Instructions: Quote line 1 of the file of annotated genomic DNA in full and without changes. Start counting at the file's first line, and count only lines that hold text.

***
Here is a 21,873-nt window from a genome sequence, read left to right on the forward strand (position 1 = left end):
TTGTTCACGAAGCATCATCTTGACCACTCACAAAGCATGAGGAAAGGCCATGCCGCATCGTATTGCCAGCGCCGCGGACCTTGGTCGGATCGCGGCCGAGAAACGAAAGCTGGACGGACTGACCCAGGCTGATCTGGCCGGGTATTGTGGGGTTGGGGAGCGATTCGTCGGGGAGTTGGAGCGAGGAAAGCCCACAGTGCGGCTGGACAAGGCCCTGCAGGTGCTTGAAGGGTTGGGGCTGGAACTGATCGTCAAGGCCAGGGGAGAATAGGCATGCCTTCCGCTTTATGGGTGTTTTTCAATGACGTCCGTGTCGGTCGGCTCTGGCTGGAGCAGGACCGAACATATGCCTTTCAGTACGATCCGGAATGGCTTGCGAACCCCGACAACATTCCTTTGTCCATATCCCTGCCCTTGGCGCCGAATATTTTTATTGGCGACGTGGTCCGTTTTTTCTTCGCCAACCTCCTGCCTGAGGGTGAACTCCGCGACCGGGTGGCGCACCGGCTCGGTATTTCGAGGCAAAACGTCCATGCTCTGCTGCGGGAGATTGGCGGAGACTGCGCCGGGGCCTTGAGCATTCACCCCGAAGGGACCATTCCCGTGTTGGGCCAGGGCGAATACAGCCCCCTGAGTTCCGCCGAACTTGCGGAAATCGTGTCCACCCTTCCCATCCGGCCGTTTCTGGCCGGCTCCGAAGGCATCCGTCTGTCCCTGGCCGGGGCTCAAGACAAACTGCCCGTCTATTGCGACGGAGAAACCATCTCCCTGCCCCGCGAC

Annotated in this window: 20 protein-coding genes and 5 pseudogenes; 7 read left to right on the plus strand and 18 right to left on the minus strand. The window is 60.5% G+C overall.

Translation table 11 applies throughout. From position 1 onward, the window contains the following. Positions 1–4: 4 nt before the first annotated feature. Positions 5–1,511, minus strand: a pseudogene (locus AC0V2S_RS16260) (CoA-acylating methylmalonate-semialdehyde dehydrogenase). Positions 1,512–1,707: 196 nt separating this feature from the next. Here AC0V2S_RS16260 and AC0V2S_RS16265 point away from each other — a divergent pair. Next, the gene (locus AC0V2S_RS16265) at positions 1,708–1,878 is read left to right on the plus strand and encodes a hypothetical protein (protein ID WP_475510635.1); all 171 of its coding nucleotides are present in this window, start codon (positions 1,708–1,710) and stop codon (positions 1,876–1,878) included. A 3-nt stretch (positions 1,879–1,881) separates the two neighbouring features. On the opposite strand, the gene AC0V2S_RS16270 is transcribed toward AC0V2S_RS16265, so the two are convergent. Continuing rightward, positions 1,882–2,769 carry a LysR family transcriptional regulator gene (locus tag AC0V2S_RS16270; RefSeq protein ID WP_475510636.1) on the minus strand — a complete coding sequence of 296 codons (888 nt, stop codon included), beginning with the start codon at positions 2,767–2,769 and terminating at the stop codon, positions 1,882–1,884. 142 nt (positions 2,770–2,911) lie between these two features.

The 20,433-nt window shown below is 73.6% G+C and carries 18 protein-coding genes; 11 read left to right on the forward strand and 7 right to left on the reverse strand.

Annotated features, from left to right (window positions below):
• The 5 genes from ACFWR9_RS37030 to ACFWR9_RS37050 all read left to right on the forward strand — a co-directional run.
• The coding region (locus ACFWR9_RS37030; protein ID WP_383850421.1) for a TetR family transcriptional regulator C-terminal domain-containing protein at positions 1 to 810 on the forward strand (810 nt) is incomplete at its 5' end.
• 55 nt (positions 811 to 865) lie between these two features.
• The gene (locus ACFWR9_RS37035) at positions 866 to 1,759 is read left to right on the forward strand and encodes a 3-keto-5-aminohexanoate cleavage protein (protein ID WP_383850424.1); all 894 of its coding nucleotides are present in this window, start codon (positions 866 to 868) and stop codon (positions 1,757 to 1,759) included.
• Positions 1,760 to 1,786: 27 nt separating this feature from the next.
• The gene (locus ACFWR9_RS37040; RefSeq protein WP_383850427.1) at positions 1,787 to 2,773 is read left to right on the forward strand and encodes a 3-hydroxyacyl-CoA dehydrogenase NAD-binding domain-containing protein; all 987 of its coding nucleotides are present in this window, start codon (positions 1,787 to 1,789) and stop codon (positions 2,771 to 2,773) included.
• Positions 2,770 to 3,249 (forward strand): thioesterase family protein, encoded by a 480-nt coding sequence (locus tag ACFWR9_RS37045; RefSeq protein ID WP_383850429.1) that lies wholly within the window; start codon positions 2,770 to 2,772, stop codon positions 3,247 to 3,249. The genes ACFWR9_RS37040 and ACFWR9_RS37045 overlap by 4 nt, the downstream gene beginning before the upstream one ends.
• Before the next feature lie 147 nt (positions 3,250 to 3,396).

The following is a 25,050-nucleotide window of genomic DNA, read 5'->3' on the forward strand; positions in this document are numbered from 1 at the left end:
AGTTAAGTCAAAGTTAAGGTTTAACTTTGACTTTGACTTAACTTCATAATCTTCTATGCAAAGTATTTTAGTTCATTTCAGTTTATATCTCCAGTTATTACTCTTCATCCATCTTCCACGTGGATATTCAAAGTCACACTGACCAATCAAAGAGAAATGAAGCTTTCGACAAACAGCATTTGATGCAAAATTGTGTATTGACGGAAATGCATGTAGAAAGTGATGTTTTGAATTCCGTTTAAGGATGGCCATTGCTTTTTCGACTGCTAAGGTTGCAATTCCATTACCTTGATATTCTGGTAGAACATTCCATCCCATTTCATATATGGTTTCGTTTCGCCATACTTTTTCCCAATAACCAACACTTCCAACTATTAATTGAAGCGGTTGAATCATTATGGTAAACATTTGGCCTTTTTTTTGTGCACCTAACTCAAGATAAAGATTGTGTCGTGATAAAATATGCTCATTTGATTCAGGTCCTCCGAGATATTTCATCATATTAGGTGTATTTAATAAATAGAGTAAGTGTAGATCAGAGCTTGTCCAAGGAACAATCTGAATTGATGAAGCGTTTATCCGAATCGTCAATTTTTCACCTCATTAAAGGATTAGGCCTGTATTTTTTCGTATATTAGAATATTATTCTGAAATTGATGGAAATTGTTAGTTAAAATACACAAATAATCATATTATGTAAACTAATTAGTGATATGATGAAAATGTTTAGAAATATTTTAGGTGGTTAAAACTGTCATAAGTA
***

Here is a 21,873-nt window from a genome sequence, read left to right on the forward strand (position 1 = left end):